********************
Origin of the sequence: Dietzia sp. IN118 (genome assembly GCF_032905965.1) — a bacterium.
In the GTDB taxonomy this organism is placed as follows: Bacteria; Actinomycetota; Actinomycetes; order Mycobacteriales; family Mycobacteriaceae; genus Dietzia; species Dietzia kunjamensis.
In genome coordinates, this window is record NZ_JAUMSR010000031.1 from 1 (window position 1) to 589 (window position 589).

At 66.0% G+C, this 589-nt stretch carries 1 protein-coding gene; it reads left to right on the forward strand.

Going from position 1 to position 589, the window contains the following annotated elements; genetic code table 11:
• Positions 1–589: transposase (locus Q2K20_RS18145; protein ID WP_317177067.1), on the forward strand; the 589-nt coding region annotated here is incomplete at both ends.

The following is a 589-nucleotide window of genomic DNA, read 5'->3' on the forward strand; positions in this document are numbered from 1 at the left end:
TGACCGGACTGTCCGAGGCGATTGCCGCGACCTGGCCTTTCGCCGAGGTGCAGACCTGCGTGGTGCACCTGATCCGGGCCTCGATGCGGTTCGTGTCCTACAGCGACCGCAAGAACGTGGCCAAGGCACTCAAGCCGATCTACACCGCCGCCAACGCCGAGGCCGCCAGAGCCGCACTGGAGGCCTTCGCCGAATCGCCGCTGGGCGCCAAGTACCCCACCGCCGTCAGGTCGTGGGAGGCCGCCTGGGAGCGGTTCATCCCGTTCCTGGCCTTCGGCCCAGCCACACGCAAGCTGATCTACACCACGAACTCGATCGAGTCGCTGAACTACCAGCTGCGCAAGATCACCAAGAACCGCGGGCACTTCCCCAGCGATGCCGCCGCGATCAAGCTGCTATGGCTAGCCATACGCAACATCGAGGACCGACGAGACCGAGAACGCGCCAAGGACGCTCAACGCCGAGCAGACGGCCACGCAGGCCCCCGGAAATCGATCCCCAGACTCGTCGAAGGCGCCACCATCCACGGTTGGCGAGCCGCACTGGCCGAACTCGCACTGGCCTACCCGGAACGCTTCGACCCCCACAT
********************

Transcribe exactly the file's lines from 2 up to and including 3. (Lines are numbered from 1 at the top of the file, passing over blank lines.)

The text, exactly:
In the GTDB taxonomy this organism is placed as follows: Bacteria; Actinomycetota; Actinomycetes; order Mycobacteriales; family Mycobacteriaceae; genus Dietzia; species Dietzia kunjamensis.
In genome coordinates, this window is record NZ_JAUMSR010000031.1 from 1 (window position 1) to 589 (window position 589).